The second concept is that of the Whole Community. This is the recognition that local environments and communities with their wide range of stakeholders and existential issues are excellent spaces for social learning and contributing to meaningful change.
Within these spaces, people can jointly explore issues around food, water, energy, climate and biodiversity as well as issues around fairness, inclusion and social and environmental justice.
The third idea is that of the Whole School. ESD is not an additional topic for the curriculum but rather a catalyst to redesign how schools operate. It is a way to focus more on local issues and issues that are relevant to the living world of students, and also a way to bring in new forms of teaching and learning such as inquiry-based learning, experiential learning and solution-oriented learning.
All these approaches require boundary-crossing not only between different subject areas, but also between the school and community.
The fourth concept is that of the Whole Brain. There is more talk within ESD about social and emotional learning, whereas currently education typically focuses on cognitive learning. This implies not just creating more space for the arts and humanities, but also for asking different kinds of questions.
The fifth theme is that of the Whole System. ESD is not just about focusing on changing behaviour, but also on capacity building and collaborative action for changing dominant systems and institutional structures. This includes reforming economic structures in favour of circularity and regenerative economies and cultures.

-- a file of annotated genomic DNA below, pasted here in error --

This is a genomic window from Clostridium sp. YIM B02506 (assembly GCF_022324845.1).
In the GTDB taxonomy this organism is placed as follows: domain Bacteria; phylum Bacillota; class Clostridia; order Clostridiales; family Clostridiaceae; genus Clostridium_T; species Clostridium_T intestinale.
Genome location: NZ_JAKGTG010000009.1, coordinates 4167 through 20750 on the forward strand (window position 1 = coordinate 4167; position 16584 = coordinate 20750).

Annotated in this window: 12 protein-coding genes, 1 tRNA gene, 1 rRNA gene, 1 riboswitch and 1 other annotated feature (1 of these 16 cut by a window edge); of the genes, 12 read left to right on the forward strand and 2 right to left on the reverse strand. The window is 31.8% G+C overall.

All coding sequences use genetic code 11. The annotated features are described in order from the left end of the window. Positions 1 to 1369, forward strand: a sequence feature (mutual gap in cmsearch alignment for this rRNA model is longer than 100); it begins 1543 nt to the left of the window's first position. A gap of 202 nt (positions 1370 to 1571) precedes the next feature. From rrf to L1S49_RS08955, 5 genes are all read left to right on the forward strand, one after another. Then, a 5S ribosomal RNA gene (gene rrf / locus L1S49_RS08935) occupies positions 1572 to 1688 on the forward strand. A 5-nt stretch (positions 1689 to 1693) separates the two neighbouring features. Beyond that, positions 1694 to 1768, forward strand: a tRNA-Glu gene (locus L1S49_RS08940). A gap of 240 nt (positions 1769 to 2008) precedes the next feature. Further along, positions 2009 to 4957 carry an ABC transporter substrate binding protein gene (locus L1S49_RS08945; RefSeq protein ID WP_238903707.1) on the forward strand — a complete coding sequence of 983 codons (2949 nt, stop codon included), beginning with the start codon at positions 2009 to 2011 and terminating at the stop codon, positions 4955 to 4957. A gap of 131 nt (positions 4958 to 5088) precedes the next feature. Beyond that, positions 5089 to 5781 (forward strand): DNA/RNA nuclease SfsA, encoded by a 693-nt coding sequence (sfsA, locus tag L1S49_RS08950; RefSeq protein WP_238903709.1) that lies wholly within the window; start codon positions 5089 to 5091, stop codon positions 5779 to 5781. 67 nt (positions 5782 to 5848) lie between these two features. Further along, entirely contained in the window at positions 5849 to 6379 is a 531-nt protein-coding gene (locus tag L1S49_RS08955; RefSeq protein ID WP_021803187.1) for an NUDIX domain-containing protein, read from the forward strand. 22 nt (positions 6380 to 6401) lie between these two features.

Although these inspiring concepts spell hope for our troubled world, the rapporteur could not help but express concern that some of them may remain in the realm of good intentions.
Indeed, the disconnect between intention and outcome haunts not just such conferences, but reform initiatives at all levels, big and small.
There is a vital ingredient missing from these efforts that condemns us to search endlessly for new approaches to the existential problems of our times.
Among speakers at the conference who pointed this out was International Islamic University Malaysia rector Prof Tan Sri Dzulkifli Abdul Razak.
Addressing a session on the testimonies of people who have undertaken transformative action for sustainable development, Dzulkifli identified values as the key element that must be given attention.
“Values are usually not very well enshrined in our education systems,” he said.
It is a question of having a sense of purpose that is larger than just acquiring an education, preparing for employment or just making a living.
“These values motivate us from the inside out rather than outside in,” said Dzulkifli.
Additionally, he stressed, ideas about spirituality, consciousness and intuitiveness are extremely important in the context of making sustainable development happen.
Commenting on the examples of the panellists who shared their personal experiences in advancing sustainable development practices, Dzulkifli said that their values drive them to make change happen “not because someone is pushing us to do it, but out of a sense of duty to contribute to humanity”.
On the other hand, he pointed out, current education priorities fail to nurture sympathy and empathy in students.
“Unless we learn to sympathise with other people, sustainable development will not take root,” Dzulkifli asserted.
Responding to a question about obstacles that could prevent ESD from taking shape, Dzulkifli said: “We keep talking about policies and politics which are factors outside us, when the problem is within us. What the microcosm of the human person is all about is reflected by the macrocosm. Until and unless we learn to live a balanced life, we will not be able to solve the problem of climate change because our life remains unbalanced.”
Rash Behari Bhattacharjee is an associate editor at The Edge